devening projects is very pleased to present K.R.F, a show of new work by Isabel Kerkermeier, Kaveri Raina and Wolfgang Flad. The exhibition opens with a reception for the artists on Sunday May 14th and continues until June 17th.
Berlin-based artist Isabel Kerkermeier produces wall works that burst and melt off the walls they occupy. There are many references here to painting, but the work never stays comfortably within this context. By peeling, tearing and stripping away surface layers typically constructed from printed banners and other malleable material, she creates fields of textural and ephemeral space. The resulting web of vertical and horizontal tatters, whose points of intersection flicker in and out of transparency, give the impression of a digital mirage, but is in fact energized materiality. Minute fissures in the surface of the image produce both linear drawing and sculptural form, a complex bundle of images occupying three-dimensional space and comprised of a series of semi-transparent layers. The final element in the equations becomes the concrete parameters of the exhibition space in which the viewer is standing.
In her compelling and visceral new paintings Chicago artist Kaveri Raina explores the often-conflicting dichotomy of her hybridized identity and the pictorial push-and-pull of Western Modernism. Raina connotes the complex experience of being located between two cultures by highlighting the permeable surface of burlap as she paints from both the back and front of the rough and porous fabric. Matter and material serve as principle metaphors in work constructed through the lens of body, land and psyche. Her process challenges the viewer to locate and orient oneself to front or back while being fully immersed in surface. For Raina, painting on the reverse of her support creates a level of uncertainty in which the reward is ultimately recognized by the striking outcome when one releases control.
Wolfgang Flad’s new series of relief works explore both color gradients and the literal energy of a mark left by a brush. Similar to calligraphy, Flad’s brush strokes are about the visualization of emotions and aesthetic perfection. The relief series is therefore the result of an investigation of a single moment. Flad’s gestures will be shown in two variations: “Negative Reliefs”; wall works carved into wooden panels and “Positive Reliefs” composed of elements carved out of the same wooden material which are then applied directly to the wall; the wall reliefs might be considered a physical and conceptual counterpoint to the negative relief. Naturally, only the negative reliefs explore color environments and include the wood edge as a chromatic experience. Wolfgang Flad lives and works in Berlin.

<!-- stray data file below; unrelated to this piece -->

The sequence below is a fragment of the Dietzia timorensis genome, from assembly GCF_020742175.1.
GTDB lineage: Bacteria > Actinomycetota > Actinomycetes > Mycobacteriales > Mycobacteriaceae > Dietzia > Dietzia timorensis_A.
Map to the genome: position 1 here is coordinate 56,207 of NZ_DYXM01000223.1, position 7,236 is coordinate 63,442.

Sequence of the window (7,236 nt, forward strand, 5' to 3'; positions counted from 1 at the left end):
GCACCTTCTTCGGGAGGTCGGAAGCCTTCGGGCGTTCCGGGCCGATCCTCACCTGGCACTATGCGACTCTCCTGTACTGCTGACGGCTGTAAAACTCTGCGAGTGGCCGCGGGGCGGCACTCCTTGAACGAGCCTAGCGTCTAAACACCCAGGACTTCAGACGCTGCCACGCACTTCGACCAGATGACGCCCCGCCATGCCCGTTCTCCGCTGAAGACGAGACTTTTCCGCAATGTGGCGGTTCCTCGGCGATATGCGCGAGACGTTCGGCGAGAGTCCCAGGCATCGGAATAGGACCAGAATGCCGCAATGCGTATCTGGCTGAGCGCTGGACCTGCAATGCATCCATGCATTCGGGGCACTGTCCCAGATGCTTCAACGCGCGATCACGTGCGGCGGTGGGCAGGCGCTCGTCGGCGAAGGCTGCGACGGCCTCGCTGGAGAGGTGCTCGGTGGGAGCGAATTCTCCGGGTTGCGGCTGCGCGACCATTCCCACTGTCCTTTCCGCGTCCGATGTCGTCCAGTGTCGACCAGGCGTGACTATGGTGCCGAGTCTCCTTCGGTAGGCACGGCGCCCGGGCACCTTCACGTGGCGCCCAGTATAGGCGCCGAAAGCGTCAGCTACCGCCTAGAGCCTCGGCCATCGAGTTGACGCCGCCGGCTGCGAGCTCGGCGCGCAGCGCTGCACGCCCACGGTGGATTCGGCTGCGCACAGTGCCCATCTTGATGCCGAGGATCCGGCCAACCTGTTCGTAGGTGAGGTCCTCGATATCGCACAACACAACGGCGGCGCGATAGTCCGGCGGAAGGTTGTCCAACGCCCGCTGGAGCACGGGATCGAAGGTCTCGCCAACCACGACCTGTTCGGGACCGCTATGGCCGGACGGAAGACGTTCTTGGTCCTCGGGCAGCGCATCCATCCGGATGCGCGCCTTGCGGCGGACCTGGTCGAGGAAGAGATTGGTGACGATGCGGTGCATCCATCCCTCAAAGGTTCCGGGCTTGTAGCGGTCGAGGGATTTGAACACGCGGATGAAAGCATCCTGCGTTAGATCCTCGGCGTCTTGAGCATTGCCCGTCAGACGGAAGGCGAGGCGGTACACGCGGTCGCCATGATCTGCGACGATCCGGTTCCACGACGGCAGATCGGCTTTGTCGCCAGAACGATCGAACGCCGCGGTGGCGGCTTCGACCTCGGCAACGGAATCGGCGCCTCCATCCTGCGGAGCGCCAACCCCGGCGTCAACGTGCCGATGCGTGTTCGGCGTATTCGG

Isabel Kerkermeier lives in Berlin, Germany. She shows regularly at Gallery Hammelehle and Ahrens in Cologne and Gallery Grölle pass: projects in Wuppertal, Germany. Her numerous solo and group exhibitions include projects at Georg Kolbe Museum Berlin, Galerie der Stadt Stuttgart, UGM Maribor Slovenien, and many other kunstvereins and galleries. Kerkermeier studied sculpture at the Academy of Fine Arts in Stuttgart where she studied with Guiseppe Spagnulo and H. Baumann.
Kaveri Raina was born and raised in New Delhi, India and moved to the US at the age of eleven. Raina has received several awards and fellowships including the James Nelson Raymond Fellowship, the Fred and Joanna Lazarus Scholarship, among others. Her work has been exhibited in the US, India and Germany; in the summer of 2017, she will be attending the Skowhegan School of Painting and Sculpture. She received her MFA in Painting and Drawing from the School of the Art Institute of Chicago in 2016 and her BFA from Maryland Institute College of Art in 2011. Kaveri Raina lives and works in Chicago.
Wolfgang Flad is a German sculptor based in Berlin. In the last decade his work has been shown at various museums, galleries, and art spaces throughout US, Europe, and Israel. Recently he was part of a group exhibition at Max-Lang-Gallery in New York. His work is held in numerous private and institutional collections, such as the Kunstmuseum Stuttgart in Germany, the Kunsthaus Zürich in Switzerland, the Centraal Museum Utrecht in the Netherlands, and the Tampa Museum of Art in Florida. The Tampa Museum of Art project features a large scale installation that will be on view for two years.